The Love of the Nightingale brings Greek myth to life

The latest play in TRU’s Actors Workshop Theatre touches on the struggles within a patriarchal society

From left: Stephanie Morrison as Queen of Athens Zeuxippe, Avery Reid as Philomela, Kuup Peters as Tereus and Erik Stephany as King of Athens Pandeon I. (Marlys Klossner/The Omega)

From left: Stephanie Morrison as Queen of Athens Zeuxippe, Avery Reid as Philomela, Kuup Peters as Tereus and Erik Stephany as King of Athens Pandeon I. (Marlys Klossner/The Omega)

TRU’s Actors Workshop Theatre’s next show, The Love of the Nightingale, is an adaptation of a tragic Ancient Greek myth about Philomela, who is raped by her brother-in-law and King of Thrace Tereus, and plots revenge with her sister Procne. TRU’s rendition stars Avery Reid as Philomela and Kuup Peters and Tereus.

“Philomela is a young princess, and she is very trusting and naive, and very adventurous. She just wants to see the world and explore and just wants to know everything, but the thing is she’s very sheltered so she doesn’t know how dangerous the world can actually be. As she goes to Thrace with Tereus to see her sister who had been married off, she begins to see that not everyone is as good as she wants them to be,” Reid said.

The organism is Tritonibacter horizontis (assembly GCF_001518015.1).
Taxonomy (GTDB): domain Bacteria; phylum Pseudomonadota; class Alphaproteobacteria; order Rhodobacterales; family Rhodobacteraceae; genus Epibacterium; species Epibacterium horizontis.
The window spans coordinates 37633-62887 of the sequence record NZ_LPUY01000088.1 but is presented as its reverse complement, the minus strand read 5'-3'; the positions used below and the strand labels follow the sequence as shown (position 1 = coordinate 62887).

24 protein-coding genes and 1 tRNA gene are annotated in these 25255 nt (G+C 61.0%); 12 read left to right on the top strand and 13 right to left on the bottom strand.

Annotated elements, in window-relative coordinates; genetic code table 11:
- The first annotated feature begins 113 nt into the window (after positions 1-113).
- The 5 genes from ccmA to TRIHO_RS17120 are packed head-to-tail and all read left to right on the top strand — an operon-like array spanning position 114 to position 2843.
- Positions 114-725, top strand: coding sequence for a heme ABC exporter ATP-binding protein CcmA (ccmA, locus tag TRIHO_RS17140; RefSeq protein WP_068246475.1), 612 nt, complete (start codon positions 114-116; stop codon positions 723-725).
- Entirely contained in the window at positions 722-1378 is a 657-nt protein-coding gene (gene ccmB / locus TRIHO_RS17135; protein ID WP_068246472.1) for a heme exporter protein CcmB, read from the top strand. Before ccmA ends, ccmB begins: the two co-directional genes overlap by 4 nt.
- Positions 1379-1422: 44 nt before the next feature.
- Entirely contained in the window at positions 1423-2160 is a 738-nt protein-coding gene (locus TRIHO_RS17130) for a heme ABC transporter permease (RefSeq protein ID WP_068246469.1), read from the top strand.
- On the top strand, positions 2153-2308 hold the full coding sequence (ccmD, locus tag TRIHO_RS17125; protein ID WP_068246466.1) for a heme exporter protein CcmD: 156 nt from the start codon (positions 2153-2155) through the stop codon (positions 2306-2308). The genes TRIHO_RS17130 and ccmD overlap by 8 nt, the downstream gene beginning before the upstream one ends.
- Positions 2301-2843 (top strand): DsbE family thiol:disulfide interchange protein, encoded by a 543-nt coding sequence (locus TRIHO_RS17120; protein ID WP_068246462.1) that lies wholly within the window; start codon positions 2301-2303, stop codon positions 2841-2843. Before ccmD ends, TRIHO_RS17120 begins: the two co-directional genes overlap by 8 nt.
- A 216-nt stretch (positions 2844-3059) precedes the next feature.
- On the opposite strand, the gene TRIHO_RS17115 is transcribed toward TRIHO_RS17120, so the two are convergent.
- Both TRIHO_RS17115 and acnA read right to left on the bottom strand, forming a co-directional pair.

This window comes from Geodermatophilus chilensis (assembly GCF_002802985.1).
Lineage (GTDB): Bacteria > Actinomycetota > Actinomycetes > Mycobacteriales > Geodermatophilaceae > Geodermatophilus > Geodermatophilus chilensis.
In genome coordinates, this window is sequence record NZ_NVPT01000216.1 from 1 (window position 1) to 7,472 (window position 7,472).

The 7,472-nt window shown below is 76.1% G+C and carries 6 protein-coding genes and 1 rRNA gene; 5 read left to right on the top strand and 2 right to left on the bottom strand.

Tereus, on the other hand, is a man used to getting his way.

“This is a very challenging role for me and it took me a while to settle into the fact that this is a tragedy. I am a very comical guy, and Tereus is a character with a lot of power and he has this sense of entitlement that was a very difficult shift for me,” Peters said.

The play views the myth in a feminist light, exploring the power struggle between men and women in a patriarchal society.

“Looking at an ancient myth and how it relates to our times now, it speaks to the part that women could play and should play in our society,” Peters said.

As their character arcs progress, they must also decide whether some questions are worth asking, or if it is sometimes better not to know the truth: a lesson Philomela learns the hard way.

“You’re not going to be able to figure everything out about the world. There are some things that there is no concrete answer to, and also playing with what is right and what is wrong. Is there really a right and wrong? It all comes down to perspective and choices,” Reid said.

The Love of the Nightingale runs Feb. 26 to 28 and March 3 to 5 in TRU’s Actors Workshop Theatre. Tickets can be purchased at the door or at the box office outside the theatre.